VicRoads is working to reduce our direct greenhouse gas emissions from a range of sources including construction projects. We are also investigating a range of technology options to decrease the indirect greenhouse gas emissions associated with road construction.
Solar panels currently power some road fixtures, including VicRoads Help Phones, traffic monitoring stations, variable speed signs and school speed zones.
In an Australian first, 210 solar panels were installed along a 500 metre section of the Tullamarine-Calder Freeway noise walls, at Essendon North in 2007.
A second solar panel installation, constructed in 2013, will generate approximately 120 MWh of electricity per year. VicRoads sells the solar power into the electricity grid during the day, and purchases it back at night in order to power street lights.
Renewable energy roadmap
To promote further renewable energy initiatives across the road network, VicRoads has prepared a Renewable Energy Roadmap [PDF 2.3 Mb].
This Renewable Energy Roadmap seeks to provide guidance to VicRoads planners and engineers about the options for greater uptake of renewable energy generation. In doing so, we aim to generate a greater proportion of our electricity from renewable sources to an extent that is cost-effective and technically feasible.
Please contact VicRoads Environmental Strategy at: [email protected] if you require a Microsoft Word format copy of the Renewable Energy Roadmap.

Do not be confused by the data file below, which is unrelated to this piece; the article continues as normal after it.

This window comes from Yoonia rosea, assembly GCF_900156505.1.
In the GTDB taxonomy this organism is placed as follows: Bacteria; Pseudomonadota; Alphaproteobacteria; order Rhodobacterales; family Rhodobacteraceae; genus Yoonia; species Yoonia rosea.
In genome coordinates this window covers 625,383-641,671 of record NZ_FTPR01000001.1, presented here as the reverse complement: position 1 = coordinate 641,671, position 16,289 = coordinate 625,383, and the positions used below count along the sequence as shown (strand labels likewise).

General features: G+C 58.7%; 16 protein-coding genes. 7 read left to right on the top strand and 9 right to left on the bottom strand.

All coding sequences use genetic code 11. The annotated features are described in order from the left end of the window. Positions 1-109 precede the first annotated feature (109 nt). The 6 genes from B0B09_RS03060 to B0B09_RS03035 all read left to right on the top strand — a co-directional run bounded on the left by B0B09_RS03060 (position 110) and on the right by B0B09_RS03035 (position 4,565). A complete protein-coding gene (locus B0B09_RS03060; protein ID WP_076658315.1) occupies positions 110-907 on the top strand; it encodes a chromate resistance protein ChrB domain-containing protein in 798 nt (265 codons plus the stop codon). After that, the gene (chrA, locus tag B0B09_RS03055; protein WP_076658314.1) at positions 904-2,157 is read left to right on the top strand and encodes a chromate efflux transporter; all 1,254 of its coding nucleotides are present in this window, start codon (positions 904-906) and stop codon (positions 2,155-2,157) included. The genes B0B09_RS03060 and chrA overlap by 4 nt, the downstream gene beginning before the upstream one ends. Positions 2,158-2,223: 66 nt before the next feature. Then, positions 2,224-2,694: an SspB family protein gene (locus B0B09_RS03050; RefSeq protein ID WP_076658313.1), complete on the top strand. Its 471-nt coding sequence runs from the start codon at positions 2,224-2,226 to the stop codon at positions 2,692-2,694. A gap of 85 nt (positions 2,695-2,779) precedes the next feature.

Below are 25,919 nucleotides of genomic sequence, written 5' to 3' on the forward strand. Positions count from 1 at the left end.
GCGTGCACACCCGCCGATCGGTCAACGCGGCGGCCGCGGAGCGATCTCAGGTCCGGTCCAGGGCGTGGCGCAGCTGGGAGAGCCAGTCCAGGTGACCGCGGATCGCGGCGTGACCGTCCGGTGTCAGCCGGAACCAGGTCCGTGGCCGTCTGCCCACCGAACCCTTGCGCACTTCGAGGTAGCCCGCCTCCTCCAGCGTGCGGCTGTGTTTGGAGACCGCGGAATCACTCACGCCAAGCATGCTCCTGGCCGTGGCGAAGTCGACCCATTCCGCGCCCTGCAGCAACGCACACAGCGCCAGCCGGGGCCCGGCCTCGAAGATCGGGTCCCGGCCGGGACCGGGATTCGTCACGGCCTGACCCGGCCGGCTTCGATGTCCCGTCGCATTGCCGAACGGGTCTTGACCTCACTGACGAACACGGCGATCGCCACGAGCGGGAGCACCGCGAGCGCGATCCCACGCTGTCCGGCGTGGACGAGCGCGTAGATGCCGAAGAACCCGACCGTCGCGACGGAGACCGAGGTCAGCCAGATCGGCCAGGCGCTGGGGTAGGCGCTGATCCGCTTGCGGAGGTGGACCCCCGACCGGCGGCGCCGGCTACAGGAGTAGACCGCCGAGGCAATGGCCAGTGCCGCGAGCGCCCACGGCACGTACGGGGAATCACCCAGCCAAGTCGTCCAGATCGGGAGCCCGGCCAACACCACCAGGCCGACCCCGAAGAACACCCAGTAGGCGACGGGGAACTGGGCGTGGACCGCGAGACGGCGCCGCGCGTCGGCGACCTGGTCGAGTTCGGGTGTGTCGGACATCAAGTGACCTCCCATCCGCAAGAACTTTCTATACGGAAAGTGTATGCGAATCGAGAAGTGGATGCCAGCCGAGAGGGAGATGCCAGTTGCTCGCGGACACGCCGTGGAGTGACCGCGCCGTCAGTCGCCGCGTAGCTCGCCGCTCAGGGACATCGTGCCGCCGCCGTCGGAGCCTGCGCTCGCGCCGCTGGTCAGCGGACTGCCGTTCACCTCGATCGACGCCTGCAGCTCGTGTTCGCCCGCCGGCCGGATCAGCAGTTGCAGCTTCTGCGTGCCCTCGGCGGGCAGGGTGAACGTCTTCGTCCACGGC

Energy efficient traffic signals & street lights
All new traffic signals and Variable Message Signs use energy efficient Light Emitting Diode (LED) technology, which is up to 40% more efficient than older traffic lights. Most Victorian traffic signals are being progressively retrofitted with LED lights.
We are also trialling emerging energy-efficient technologies for street lighting and intend to standardise LED street lights in the near future.
Motor vehicle emissions
The design of roads can help to reduce vehicle emissions. We plan new roads to minimise wear on vehicles so they don't need to work as hard, therefore saving fuel and decreasing pollution.
Techniques to reduce vehicle emissions and impacts include:
- surface treatments for smoother roads
- minimising gradients on new roads
- improving traffic flow at intersections
- using Intelligent Transport Systems (ITS) such as freeway ramp signals
- installing high occupancy transit lanes and transit lanes.
Public transport & bicycles
We have improved roads and facilities to allow a smoother trip for road-based public transport users and cyclists. These improvements include:
- expanding the principal bicycle network
- dedicated bus lanes and intersection signal priority
- SmartBus projects
- Doncaster Park and Ride.
Moving towards carbon-neutral road construction
The Mickleham Road duplication project was completed in 2008 at Greenvale. This pilot project was the first to measure the carbon footprint of road construction and identify ways to potentially reduce and offset carbon emissions from roadworks.
Project-generated emissions for this project were offset with carbon credits sourced from an accredited supplier by planting more than 7,000 trees in the north-west Victoria. This equates to offsetting around 2000 tonnes of greenhouse gas.
As Australia's first 'carbon-neutral' road construction project, the learnings from Mickleham Road have been shared with the road construction industry Australia-wide to help generate a national approach.
In collaboration with interstate and overseas road authorities VicRoads has helped develop a common whole-of-life methodology for assessing the greenhouse footprint of road projects.
This has led to the development of CarbonGauge, a tool which assesses the greenhouse footprint of projects and enables options for reducing the footprint to be explored.
More information on the Greenhouse Emissions Assessment Methodology for Road Construction is available by request from VicRoads Environmental Strategy at: [email protected]